2.8 Performance Appraisal and recruitment and Selection
Grobler et al (2001) believe that performance appraisal contributes a lot in the procedures of recruitment and selection. Appraisal provides human resource professional the possibility to evaluate the effectiveness of their past recruitments and selections to know about the validity of their strengths and weaknesses in such procedures and to identify potentials of employees. Hence, appropriate changes in recruitment and selection of future staff can be implemented to set future objectives of the organization.
3. Analysis and Discussion
3.1 Organisation profile
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The Co-operative division of was formed in 1913 under the ministry of Agriculture as a result of the Co-operative Society Ordinance which became law in 1913 with the aim to solve the financial problems faced by sugarcane planters. Nowadays, it is governed by the Cooperative Act 2005 and it forms part of the ministry of Business, Enterprise and Co-operatives (Co-operative Division) which has the objectives of facilitating the promotion and development of the co-operative movement. The Co-operative movement has a workforce of hundred and forty-three employees. It has the responsibility of eight hundred and fifty co-operative societies from different sectors such as agriculture, manufacturing and service sector all over the islands of the Republic of Mauritius.
3.2 Analysis of Performance Appraisal at the Co-operative Division
The Co-operative Division can be considered to be in a period of transition period in terms of the types of performance appraisal used to appraise its employees. The performance appraisal system which is in use since its formation up to now is the Annual Confidential Report (ACR) which is to be replaced by the Performance Management System (PMS) as from next year. The PMS has already been implemented on a pilot basis since year 2009, and is supposed to be fully operational by year 2013.
3.3 Analysis of the Annual Confidential Report and its purpose
The ARC is a traditional performance appraisal method that is used to assess employees' performance confidentially on an annual basis. The report is based on observations, judgment and intuitions that an appraiser has over his subordinates. It is requested that the appraiser be at a rank at least two grades above that of the appraisee. The appraiser does not have the right to show or to communicate the content of the report to the appraisee but has to pass it on confidentially to his responsible officer for comments. The ARC is in the format of a form which is divided into three sections. The first section is filled up by the appraisee himself concerning his personal data and record of service. The next section consists of the grading for qualities and performance of the employee's works. The last section deals with recommendation from top management on the appraisee's ability to perform a higher grade job. The purpose of the ARC is to provide an assessment on the performance of the employee that is used for confirmation in service, grant of increment on his salary scale, promotion, deputation and scholarships.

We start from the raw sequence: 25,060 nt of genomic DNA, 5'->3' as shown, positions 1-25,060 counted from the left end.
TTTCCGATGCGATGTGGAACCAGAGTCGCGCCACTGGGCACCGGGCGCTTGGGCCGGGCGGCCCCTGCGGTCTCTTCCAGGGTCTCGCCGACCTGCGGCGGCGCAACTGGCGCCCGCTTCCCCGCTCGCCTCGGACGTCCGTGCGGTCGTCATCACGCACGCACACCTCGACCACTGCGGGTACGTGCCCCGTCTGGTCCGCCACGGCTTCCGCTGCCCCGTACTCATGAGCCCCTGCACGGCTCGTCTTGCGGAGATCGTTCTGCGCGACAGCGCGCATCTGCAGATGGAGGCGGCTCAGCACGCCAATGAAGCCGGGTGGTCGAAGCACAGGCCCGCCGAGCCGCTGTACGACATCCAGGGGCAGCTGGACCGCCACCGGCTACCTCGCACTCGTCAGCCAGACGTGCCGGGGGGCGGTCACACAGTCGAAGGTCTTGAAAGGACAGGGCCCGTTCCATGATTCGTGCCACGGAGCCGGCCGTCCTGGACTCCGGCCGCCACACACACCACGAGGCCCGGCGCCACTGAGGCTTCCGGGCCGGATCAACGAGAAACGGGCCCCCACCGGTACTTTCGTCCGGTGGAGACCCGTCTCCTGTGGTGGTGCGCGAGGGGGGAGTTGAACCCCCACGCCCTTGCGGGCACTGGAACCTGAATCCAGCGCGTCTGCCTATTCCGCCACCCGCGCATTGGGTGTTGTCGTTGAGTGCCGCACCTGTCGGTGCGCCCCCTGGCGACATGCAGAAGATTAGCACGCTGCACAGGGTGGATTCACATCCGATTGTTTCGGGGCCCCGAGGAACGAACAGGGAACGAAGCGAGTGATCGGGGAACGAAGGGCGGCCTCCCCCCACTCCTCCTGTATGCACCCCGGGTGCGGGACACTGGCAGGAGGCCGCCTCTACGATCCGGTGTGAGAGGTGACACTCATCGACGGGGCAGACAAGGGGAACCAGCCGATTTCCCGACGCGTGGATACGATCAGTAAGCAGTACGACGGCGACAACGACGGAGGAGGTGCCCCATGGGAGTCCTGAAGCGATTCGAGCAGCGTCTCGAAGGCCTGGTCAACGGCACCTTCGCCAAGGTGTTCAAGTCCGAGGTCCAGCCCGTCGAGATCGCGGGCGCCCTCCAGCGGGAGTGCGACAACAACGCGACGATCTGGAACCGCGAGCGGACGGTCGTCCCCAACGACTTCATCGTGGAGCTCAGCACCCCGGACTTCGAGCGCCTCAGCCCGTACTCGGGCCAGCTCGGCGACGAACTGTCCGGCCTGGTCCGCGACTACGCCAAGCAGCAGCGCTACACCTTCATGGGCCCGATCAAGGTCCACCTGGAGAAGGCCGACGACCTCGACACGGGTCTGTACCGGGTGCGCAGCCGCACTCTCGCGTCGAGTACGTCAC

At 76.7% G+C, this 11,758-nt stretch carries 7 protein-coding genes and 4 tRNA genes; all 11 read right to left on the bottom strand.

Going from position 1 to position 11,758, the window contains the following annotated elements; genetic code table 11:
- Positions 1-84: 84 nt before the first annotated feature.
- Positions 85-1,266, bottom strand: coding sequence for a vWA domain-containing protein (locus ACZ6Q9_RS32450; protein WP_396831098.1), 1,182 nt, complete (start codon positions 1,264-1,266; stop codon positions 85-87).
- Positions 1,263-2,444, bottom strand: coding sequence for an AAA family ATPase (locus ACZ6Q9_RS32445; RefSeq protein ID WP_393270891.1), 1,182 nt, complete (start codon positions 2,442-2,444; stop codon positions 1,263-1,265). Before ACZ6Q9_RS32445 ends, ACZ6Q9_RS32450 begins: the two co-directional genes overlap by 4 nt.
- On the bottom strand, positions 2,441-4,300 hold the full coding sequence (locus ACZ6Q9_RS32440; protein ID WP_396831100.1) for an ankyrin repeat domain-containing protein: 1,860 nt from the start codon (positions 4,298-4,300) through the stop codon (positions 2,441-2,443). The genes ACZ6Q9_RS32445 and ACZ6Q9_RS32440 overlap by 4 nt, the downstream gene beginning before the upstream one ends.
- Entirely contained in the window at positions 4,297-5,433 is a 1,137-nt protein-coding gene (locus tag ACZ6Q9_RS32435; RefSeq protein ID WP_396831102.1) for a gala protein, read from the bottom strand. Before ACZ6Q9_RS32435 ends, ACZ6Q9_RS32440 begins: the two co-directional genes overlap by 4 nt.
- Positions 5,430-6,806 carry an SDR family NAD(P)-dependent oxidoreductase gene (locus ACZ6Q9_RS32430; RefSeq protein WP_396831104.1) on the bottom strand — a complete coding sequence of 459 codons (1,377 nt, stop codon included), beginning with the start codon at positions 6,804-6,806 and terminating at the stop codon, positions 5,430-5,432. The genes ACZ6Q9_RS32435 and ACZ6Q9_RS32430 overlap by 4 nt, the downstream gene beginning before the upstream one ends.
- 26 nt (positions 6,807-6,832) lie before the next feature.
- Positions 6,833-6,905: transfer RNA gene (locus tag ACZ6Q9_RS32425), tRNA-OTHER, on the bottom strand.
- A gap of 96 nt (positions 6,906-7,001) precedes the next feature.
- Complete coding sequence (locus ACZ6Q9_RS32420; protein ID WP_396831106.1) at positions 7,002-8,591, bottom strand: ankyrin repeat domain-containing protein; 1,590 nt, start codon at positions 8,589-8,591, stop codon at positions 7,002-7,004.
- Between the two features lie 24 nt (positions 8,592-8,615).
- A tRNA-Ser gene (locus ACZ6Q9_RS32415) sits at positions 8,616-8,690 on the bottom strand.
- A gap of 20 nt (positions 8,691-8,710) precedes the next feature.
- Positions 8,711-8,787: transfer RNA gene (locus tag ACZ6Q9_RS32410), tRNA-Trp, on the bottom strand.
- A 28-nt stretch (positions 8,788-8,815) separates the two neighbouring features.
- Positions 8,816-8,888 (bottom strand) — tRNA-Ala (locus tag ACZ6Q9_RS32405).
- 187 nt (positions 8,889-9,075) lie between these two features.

3.4 Analysis and uses of the Performance Management system
The PMS is a method in itself designed by the Ministry of Civil Service and Administrative Reforms MCSAR) aiming at redirecting managerial efforts from conformance to performance.This performance appraisal involves two main actors namely the appraisee and the appraiser who should be the immediate supervisor of the appraisee irrespective of his rank or grade. The performance appraisal is carried out through an assessment form in six parts which should be agreed and signed by both the appraiser and the appraisee. The part on personal data, performance Agreement and Identification of competencies and performance standards have to be mutually agreed at the beginning of the year between the appraisee and the appraiser. The performance cycle is for a period of 12 months. The second part will be filled and signed by mid-year by the appraisee himself on a self-assessment and a personal development plan in relation to strengths, area for development and proposed actions, followed by the next part on progress discussed and agreed with the appraiser in the mid-term itself with feedbacks. In the six following months the same exercise as in part three is going to be repeated to see the evolution of the performance as agreed in mid-term for ratings. Here also the appraiser and appraisee are going to have a discussion about the progress discussed and agreed before coming to the assessment of overall performance and the overall score with appropriate feedbacks.